Wednesday, February 26, 2014

EPA finalizes cleanup plan for Superfund site in NJ

The federal Environmental Protection Agency said today that it has finalized a plan to clean up contaminated soil and groundwater at the LCP Chemicals Superfund site in Linden (Union County), N.J.

"The soil, ground water and sediment from a stream on the site were contaminated with mercury and other pollutants from previous industrial activities," the EPA said in a news release.

"The final cleanup plan requires demolishing the contaminated buildings on the site, treating some of the contaminated soil, capping all of the soil and treating the contaminated ground water." the EPA said

The agency said that exposure to mercury "can damage people’s nervous systems and harm the brain, heart, kidneys, lungs and immune systems. Mercury in soil and sediment can also impact fish and other wildlife."

The 26-acre site is located in an industrial area on the Tremley Point peninsula next to the Arthur Kill in Linden. Originally a coastal marshland, the land was filled in and developed for industrial use.

LCP Chemicals purchased a chlorine production facility on the site in 1972 and operated there from 1972 through 1985, when it stopped operations. Sampling of soil, sediment, surface water and the underlying ground water revealed elevated levels of mercury and other contaminants.

The site was added to the Superfund list in 1998.

According to the EPA, the final cleanup plan requires capping of the contaminated soil to prevent direct contact with it and reduce the potential for people to breathe mercury vapors that could get into the air from the soil.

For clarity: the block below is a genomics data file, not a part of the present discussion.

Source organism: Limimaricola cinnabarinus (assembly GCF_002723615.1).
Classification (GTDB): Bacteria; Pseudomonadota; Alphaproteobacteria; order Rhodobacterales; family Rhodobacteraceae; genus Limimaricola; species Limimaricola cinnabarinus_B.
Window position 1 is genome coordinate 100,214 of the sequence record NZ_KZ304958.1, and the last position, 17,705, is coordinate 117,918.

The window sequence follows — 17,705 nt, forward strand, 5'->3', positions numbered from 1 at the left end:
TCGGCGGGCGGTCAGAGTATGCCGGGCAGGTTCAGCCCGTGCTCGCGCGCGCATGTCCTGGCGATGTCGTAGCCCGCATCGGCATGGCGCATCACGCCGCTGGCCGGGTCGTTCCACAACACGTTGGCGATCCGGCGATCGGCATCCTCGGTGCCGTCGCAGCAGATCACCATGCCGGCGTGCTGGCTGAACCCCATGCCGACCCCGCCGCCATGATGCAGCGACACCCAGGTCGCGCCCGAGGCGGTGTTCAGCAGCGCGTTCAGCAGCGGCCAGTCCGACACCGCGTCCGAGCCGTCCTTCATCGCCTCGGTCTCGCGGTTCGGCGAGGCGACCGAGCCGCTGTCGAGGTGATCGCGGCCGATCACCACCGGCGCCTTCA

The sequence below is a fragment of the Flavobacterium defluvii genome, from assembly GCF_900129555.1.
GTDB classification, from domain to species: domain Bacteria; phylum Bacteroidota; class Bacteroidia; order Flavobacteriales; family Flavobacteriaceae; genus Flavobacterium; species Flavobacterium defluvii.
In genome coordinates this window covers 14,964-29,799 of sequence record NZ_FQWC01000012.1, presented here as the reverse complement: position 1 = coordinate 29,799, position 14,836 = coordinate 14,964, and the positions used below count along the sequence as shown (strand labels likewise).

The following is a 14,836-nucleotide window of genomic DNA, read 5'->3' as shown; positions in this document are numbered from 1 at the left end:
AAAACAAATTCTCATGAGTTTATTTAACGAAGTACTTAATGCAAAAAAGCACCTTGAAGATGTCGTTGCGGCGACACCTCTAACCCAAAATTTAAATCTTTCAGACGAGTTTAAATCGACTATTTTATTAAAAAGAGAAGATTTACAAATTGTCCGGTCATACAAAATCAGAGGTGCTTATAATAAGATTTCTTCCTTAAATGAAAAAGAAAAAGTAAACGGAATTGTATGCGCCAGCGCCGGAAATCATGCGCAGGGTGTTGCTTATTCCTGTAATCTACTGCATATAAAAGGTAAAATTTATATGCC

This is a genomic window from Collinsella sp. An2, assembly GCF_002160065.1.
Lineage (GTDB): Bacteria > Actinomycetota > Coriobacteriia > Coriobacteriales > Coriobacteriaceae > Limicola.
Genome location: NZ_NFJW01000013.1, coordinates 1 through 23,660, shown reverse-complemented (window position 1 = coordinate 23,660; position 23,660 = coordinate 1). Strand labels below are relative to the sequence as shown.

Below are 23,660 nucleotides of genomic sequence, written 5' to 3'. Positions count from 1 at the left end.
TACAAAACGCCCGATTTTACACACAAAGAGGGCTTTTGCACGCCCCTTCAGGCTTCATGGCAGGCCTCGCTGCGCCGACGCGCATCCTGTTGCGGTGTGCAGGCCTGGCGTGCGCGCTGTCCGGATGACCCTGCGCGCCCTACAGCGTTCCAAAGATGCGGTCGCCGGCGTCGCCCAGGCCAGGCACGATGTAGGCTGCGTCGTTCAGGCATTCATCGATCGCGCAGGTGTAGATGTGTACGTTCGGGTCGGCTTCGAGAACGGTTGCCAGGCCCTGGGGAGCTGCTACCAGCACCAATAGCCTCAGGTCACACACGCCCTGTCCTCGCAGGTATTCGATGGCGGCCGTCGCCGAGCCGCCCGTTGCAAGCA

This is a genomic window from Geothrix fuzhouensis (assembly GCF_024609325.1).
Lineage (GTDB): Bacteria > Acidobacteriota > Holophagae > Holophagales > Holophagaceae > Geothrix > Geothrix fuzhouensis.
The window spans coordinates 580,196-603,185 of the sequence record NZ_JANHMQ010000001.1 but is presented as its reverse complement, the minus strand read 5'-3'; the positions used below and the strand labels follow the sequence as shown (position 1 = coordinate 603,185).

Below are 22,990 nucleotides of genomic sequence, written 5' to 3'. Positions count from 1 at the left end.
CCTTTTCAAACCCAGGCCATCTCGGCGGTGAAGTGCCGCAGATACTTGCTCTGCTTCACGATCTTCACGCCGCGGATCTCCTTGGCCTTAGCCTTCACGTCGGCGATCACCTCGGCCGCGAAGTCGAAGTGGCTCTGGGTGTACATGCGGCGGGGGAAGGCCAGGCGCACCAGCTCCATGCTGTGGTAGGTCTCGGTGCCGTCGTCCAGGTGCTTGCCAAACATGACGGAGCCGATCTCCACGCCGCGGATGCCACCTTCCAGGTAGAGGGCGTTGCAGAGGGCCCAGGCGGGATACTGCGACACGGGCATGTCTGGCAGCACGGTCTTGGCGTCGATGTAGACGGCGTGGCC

“The cap will have a layer of sulfur beneath a geosynthetic membrane that will convert the mercury into mercury sulfide, a form of mercury that does not turn into vapor or dissolve, “ the EPA said. “The membrane will further prevent the mercury from releasing vapors and help to keep rainwater from getting into the underlying ground water.”

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The EPA said that buildings on site will be demolished. Porous building material that has visible signs of contamination will be treated with sulfur. Demolition debris will be separated and, if suitable, recycled. The debris that cannot be recycled will be processed to reduce its size and then placed under the cap with other contaminated materials.

Under the plan, the stream, the most highly contaminated sediment will be dug up and moved upstream where it will be capped. The excavated area and a nearby ditch will be restored with clean sediment and the wetlands will be reconstructed.

Contaminated ground water from the site will be extracted and treated, the agency said.

"A barrier will also be put in place to further limit the potential for contaminated ground water to spread. The ground water will be monitored and deed restrictions will be put in place to restrict its use and other activities that could disturb the cleanup. Future on-site construction will be restricted to commercial use."

Click here to view the EPA’s record of decision for the LCP Chemicals site.

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